• Adjacent health care sectors: Many nurses have experience with a wide range of therapies making them well positioned for a second career in the pharmaceutical or health-insurance sectors. After years working in a hospital, many nurses have amassed a deep and valuable knowledge base. For example, some nurses might offer a unique value-add to a pharmaceutical company if they have experience with the products and the patients who use them.
  • Non-clinical settings: Some nurses have taken jobs in non-clinical areas such as business consulting, start-ups, and corporations outside of health care. The allure of better pay, the prospect of better mental wellbeing, potentially easier working conditions, and a desire to make a broader impact on health care is often enough to push individuals away from patient care. 

What can hospitals and health systems do about it?

Hospital and health system leaders should try to be proactive about nurse retention. Consider these strategies:

  • Redesign the work using technology tools: Nurses tend to spend much of their time on paperwork and other duties not directly related to patient care. Off-loading administrative duties to other employees could relieve some pressure. Technology and automation could help reduce or eliminate mundane or repetitive tasks. This could help ensure that nurses work at the top of their license and can spend more time providing care to patients. Hospitals might also look for ways to reduce on-call time, allow some types of training to be completed from home, or provide more paid time off. Artificial intelligence (AI) and data-driven solutions could help hospitals and health systems proactively identify employees (by quantifying workload and measuring patient complexity) who might be in danger of feeling burned out or who might be at risk of leaving. That could provide leaders with time to intervene.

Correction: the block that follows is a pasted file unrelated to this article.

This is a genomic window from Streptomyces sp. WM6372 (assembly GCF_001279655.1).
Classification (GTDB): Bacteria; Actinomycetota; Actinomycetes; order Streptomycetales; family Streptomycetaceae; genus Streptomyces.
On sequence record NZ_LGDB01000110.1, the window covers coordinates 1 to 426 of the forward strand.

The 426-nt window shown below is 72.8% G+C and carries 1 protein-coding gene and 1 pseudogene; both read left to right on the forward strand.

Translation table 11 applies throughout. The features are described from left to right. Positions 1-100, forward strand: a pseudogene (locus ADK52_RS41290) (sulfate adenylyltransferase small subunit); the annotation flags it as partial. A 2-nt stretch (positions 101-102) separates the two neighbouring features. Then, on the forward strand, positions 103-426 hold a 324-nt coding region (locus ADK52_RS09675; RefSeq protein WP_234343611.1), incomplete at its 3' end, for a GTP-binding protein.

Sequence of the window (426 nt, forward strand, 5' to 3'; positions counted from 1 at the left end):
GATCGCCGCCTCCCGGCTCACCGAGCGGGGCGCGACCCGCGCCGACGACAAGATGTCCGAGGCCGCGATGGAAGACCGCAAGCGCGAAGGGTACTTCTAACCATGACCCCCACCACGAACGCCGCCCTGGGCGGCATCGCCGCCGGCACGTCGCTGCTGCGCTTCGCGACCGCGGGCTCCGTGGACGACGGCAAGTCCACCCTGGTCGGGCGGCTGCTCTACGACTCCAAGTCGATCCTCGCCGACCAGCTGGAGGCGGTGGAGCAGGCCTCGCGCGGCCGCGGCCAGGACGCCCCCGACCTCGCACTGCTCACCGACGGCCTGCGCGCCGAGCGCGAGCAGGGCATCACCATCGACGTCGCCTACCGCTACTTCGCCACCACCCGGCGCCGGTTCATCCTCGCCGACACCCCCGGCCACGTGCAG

• Create a more humanized clinician experience: Some hospitals and health systems might need to restructure existing policies to ensure that employees feel like their manager (and the organization) is invested in their professional and personal goals on a consistent basis. This can provide nurses with more autonomy early in their career, help innovate new workflows, and provide feedback to leadership. In an April blog post, our colleagues Courtney Sherman and Colleen Bordeaux explained how human-centered design could reduce burnout and improve the work experience for nurses.
  • Motivate and mentor: Mentorships between experienced nurses and new hires could help create loyalty and improve retention. Nurses should also have an opportunity to advance professionally within the organization. Leaders should also try to identify ways to help nurses achieve a better work-life balance, which could help them keep from feeling burned out. Data could provide leaders with greater insight into their retention challenges.

It is possible for hospitals and health systems to reduce burnout and retain nurses. This is a difficult issue that won’t resolve itself. It will likely require swift and thoughtful interventions from leaders to meet their employees where they are today. Many health care and hospital systems are still reeling from the pandemic. Not being able to retain some of their essential employees could impact the bottom line even further. Now is the time to act!

1. One year into COVID-19, one-third of nurses are considering leaving the bedside, American Association of International Healthcare Recruitment, April 6, 2021

2. Hospitals are spending more money to hire and retain health care workers during the pandemic, MarketWatch, October 11, 2021

3. Evidence-based practice guideline: Nurse retention for nurse managers, National Center for Biotechnology Information, October 11, 2019

4. COVID-19 reported patient impact and hospital capacity by state timeseries,, November 4, 2021; California hospital workers strike over critical staffing shortages, Business Insider, October 16, 2021

5. Hospitals spend millions in race to hire traveling nurses, Indianapolis Business Journal, October 8, 2021

6. COVID-19 Vaccine Hesitancy and Uptake among Nursing Staff during an Active Vaccine Rollout, National Center for Biotechnology Information, August 4, 2021

7. Nearly 1 in 5 Health Care Workers Have Quit Their Jobs During the Pandemic, Morning Consult, October 4, 2021